By Ed Huyck
By Melissa Wray
By Patrick Strait
By Jonathan McJunkin
By B Fresh Photography
By Ryan Siverson
By Kendra Sundvall
By Ed Huyck
Director Joel Sass compares Shakespeare's R & J, Joe Calarco's 1997 adaptation of Romeo and Juliet, to an act of "archeology." That word may conjure an image of fusty scientists standing around a big hole while wearing pith helmets. And though R & J's excavation of the core of the Bard's tragedy may have spared the shovels, the head of the Mary Worth Theatre Company found staging the play anything but a tidy experience. "I kept saying, 'What the hell have they done?'" Sass exclaims.
Calarco's script unfolds at a military school where four boys (played by a quartet of youthful adult men), perform a severely abridged late-night reading of Romeo and Juliet, splitting the roles among them. These young actors attack the text with the same sort of maniacal energy they bring to their lessons, which are briefly glimpsed at the start of the play: Latin vocabulary and recitations from antiquated etiquette books.
Because this is a Joel Sass play, these scenes look great, as does the entire minimalist production. The play's two properties are a book of Romeo and Juliet, occasionally shredded by the students in fits of actorly pique, and a single long sheet of incarnadine fabric. The students use the latter to wrap around themselves as costume, or they pull it away from their breasts in scenes of bloodshed, or they simply lie under it in a postcoital repose. A glow of red candles illuminates the stage, establishing a pretty clear palette for the staging.
Also because this is a Joel Sass play, the performances are as varied and eccentric as the setting is singular and stark. The four students, played by Brent Doyle, Mark L. Mattison, Joe Leary, and Steve Kath, exert themselves in such a way that they glisten and fight for air throughout the production. They march through the set, fistfight, clamber up and down the two chain-link fences that border the action, and, with unexpected frequency, fling each other through the air. They play each role pitched somewhere between hysterias, sometimes comical, sometimes raging, and always desperate. All this serves to give this old text a welcome sense of animation and punch.
The title characters (played, when the occasion demands it, by Doyle as Romeo and Mattison as Juliet) alternate between teasing and tickling each other, and the remainder of the characters do likewise. It's as though Shakespeare had written his play intending the main characters to be particularly spirited 14-year-olds--and, sonofagun, so he did. As a result, when the blades are drawn and the poison drunk, this tragedy, done and overdone to the point of cliché, suddenly seems awfully sad again.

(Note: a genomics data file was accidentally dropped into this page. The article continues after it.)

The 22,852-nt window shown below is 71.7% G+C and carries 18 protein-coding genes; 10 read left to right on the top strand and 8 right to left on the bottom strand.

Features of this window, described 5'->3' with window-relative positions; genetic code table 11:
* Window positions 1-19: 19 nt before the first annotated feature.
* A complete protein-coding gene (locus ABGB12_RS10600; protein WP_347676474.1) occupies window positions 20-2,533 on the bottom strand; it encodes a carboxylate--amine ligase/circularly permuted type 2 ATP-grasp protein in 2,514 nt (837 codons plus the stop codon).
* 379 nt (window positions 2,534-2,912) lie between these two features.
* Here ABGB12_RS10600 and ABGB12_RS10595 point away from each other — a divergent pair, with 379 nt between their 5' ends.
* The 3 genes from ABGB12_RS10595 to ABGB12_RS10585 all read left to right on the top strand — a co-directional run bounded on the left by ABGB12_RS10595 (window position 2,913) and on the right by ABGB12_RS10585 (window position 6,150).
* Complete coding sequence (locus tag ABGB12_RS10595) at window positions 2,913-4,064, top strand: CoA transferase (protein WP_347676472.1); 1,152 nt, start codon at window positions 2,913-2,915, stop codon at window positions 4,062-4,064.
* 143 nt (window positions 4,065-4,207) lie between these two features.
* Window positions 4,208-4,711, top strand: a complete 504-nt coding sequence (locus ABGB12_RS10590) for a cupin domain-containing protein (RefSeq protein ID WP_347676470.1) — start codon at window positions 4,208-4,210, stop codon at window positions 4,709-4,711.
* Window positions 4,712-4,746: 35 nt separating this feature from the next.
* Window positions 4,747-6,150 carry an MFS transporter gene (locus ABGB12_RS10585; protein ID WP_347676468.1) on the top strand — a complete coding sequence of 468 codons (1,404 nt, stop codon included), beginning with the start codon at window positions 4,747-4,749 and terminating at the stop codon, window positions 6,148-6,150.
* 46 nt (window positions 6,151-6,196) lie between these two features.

The Park Square Theatre has undertaken the production of a damned weird musical, inviting a second voicing of the question, What the hell have they done? The production is Side Show, and it tells of semi-famous conjoined twins the Hilton Sisters, who can be seen lurking in the background in Tod Browning's notorious 1932 film Freaks. Park Square's musical is both spirited and sensationalistic, which is appropriate, as the twins' career of freak shows and vaudeville traded on the thrill of watching buck-and-wing numbers performed by sisters who shared a buttock.
The musical, by Bill Russell and Henry Krieger (and directed here by Russell) found a cult audience in its Broadway run--probably people who couldn't believe their eyes and so came back for a second peep. After all, the songs have titles such as "We Share Everything" and "I Will Never Leave You," and the play includes such scenes as a cannibal king threatening a song-and-dance man over the affections of a sister. In this production, Russell has decided to trade the title's cult qualities for a related spirit of camp: As the sisters (Kersten Rodau and Shannon Warne) go for a ride in a tunnel of love with their beaus, the lights occasionally rise enough to reveal figures in the background engaged in shadowy lovemaking. One of these tableaux includes two men, mashing faces with abandon as their respective dates look on in horror. Step right up, folks.